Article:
Film? I think I’ve heard of that

By Mir
November 28, 2006

Today we have a question from the lovely Daisy about film cameras.

Hello, pretty Mir, I know you have a source for this information. (snicker, sneaky laugh). My college age daughter is a journalism major and budding photographer. She recently won a photo contest (her third so far), and part of the prize package was a roll of film Well, she usually shoots in digital, but this reminded her that she would like to take what she calls “pretty pictures” with a camera of reasonable quality that won’t break the college-tuition- paying bank. Any suggestions? Is buying used a safe thing to do?

I’m not sure why she can’t take pretty pictures in digital, but I turned your question over to Otto for his expert take, anyway. He took it very seriously and he’s really cute when he’s serious.

Here’s what Otto said:

“Pretty pictures?”

First, the camera (once you get past a certain quality level) won’t make photos any prettier — it’s up to the photographer to control the “pretty” quotient.

As for looking for used film cameras, there are lots of questions to ask. The first is does she want a 35 mm camera or something more complex, like a view camera or Hasselblad medium format system? Or, perhaps, something much less complex but in a different film format, such as a Holga (which uses 120 mm film and produces very artsy images)?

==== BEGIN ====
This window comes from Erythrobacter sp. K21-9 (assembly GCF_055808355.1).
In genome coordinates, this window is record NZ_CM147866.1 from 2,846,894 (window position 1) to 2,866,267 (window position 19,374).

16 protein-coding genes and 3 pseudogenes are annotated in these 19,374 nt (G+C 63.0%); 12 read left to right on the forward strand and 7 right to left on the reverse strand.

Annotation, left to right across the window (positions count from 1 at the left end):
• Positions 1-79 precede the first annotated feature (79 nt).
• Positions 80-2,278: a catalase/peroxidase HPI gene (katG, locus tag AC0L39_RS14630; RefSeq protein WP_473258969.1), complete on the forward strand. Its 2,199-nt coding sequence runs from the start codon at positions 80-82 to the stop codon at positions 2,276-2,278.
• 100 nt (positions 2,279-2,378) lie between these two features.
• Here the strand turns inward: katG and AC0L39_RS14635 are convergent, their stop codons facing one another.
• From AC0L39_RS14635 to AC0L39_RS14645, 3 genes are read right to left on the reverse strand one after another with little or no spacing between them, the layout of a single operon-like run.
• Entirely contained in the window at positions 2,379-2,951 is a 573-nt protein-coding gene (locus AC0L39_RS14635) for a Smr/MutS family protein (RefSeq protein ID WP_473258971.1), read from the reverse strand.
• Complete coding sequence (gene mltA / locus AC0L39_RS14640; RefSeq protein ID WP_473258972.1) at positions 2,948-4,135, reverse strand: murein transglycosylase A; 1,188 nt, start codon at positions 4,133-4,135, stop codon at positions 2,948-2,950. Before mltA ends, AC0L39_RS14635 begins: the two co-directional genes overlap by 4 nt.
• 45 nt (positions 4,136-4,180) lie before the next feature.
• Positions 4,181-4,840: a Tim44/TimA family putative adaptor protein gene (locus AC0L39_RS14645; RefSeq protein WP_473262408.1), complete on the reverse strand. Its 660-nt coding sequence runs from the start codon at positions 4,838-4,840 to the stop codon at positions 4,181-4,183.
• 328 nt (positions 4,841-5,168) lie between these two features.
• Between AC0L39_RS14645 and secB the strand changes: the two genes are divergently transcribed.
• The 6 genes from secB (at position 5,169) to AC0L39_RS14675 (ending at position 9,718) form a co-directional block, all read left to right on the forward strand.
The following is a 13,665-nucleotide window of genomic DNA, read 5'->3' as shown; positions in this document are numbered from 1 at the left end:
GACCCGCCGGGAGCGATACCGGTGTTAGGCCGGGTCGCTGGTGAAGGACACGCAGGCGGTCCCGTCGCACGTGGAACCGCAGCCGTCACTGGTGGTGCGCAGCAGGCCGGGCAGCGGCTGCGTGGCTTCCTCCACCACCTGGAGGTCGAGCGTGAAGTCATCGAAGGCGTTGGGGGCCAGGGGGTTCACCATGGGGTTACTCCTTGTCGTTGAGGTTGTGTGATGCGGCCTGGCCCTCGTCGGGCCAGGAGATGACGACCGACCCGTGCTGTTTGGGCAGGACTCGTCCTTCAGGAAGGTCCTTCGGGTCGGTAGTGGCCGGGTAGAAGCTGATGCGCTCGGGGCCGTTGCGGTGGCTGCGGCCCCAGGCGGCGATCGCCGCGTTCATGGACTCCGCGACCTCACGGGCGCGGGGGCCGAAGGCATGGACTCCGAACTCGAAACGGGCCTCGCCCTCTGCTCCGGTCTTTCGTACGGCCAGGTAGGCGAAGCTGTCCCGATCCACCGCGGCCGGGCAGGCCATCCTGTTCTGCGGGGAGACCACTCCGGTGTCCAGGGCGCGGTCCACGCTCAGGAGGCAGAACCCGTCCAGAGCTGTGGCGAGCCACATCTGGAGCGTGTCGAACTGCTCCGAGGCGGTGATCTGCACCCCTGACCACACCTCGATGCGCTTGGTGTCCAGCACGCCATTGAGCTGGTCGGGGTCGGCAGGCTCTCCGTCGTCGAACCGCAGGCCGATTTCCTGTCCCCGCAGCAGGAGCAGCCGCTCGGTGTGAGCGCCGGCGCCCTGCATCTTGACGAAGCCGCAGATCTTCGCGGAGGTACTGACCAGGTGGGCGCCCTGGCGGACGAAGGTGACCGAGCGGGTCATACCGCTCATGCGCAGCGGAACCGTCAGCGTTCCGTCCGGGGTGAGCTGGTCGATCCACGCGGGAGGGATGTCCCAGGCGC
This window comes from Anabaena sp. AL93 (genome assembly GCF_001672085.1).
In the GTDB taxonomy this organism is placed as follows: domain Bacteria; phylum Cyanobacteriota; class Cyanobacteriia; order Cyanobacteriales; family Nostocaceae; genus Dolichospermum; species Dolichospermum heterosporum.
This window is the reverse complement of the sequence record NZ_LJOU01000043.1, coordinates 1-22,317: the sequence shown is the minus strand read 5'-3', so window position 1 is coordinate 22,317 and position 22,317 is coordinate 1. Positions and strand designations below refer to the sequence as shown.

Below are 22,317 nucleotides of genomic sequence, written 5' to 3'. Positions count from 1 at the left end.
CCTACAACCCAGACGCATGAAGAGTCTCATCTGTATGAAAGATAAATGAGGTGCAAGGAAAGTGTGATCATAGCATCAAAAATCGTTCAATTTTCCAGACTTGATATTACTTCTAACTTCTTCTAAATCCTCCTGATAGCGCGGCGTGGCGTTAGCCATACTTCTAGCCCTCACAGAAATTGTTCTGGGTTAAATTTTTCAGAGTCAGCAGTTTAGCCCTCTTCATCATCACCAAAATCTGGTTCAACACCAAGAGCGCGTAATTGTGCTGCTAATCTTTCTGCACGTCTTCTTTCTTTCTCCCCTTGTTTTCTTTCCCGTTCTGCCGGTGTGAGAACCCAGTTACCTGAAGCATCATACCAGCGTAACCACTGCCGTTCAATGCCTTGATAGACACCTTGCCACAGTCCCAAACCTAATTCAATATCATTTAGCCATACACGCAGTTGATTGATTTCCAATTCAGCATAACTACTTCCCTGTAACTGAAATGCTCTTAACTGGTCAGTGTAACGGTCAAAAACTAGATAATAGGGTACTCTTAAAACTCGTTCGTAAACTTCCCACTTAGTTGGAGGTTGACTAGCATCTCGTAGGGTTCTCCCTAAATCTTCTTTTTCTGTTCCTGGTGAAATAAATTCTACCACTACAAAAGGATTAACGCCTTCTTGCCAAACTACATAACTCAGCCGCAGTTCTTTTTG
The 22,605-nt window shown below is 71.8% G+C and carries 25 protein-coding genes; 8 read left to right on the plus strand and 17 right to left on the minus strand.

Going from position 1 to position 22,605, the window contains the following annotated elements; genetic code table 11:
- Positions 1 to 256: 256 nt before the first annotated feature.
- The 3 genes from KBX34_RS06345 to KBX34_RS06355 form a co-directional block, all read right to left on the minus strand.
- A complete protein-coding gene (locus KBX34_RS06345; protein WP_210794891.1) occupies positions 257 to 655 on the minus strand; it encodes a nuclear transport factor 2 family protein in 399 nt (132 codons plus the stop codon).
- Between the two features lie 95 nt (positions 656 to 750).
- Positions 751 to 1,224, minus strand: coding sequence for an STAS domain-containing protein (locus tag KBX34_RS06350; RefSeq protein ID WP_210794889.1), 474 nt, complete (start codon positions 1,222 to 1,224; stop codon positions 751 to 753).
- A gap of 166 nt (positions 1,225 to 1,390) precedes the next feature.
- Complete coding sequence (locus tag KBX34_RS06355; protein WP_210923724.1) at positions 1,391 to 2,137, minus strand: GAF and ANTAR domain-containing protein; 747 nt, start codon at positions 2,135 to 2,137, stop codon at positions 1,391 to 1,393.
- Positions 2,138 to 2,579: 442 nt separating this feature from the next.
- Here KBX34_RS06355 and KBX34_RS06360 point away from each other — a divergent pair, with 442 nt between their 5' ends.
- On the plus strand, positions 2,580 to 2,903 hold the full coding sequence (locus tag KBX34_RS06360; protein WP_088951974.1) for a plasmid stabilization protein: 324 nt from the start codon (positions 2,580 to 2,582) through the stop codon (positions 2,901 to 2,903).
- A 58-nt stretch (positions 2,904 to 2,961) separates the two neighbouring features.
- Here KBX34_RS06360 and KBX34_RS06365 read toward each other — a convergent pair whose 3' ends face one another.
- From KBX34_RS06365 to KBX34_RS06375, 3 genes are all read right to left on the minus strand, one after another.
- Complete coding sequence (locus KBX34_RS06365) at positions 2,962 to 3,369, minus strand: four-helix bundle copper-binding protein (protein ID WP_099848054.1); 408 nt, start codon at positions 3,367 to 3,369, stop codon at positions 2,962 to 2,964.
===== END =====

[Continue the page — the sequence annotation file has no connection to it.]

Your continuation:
Assuming she wants to stay with 35 mm, what is she using now? The major digital single lens reflex (DSLR) manufacturers (which is essentially Nikon and Canon) have film bodies that will use most (though not all) of the same lenses. It’s much easier (and cheaper) to have one set of lenses that work on a couple of bodies, as opposed to multiple kits of lenses and bodies.

(Note that the lenses that come with some of the DSLR kits will not work on film bodies — due to the digital chip being smaller than a 35 mm piece of film, some “digital” lenses won’t cover the entire piece of film. Check the lens specifications at the respective manufacturers web sites.)

Now, as for buying used … go for it. In my nearly 30 years of shooting, I have bought one new camera — and that was my first one when I was about 12. Everything since then has been used — much of it well used.

The caveats — buy from a reputable dealer. I have used for years with no problems from their sales teams. Their ratings are comically conservative — stuff they list as “bargain” is better than most of the stuff I own and use. B&H Photo in New York City is not a bad place to go, either, or Newtonville Camera in Massachusetts.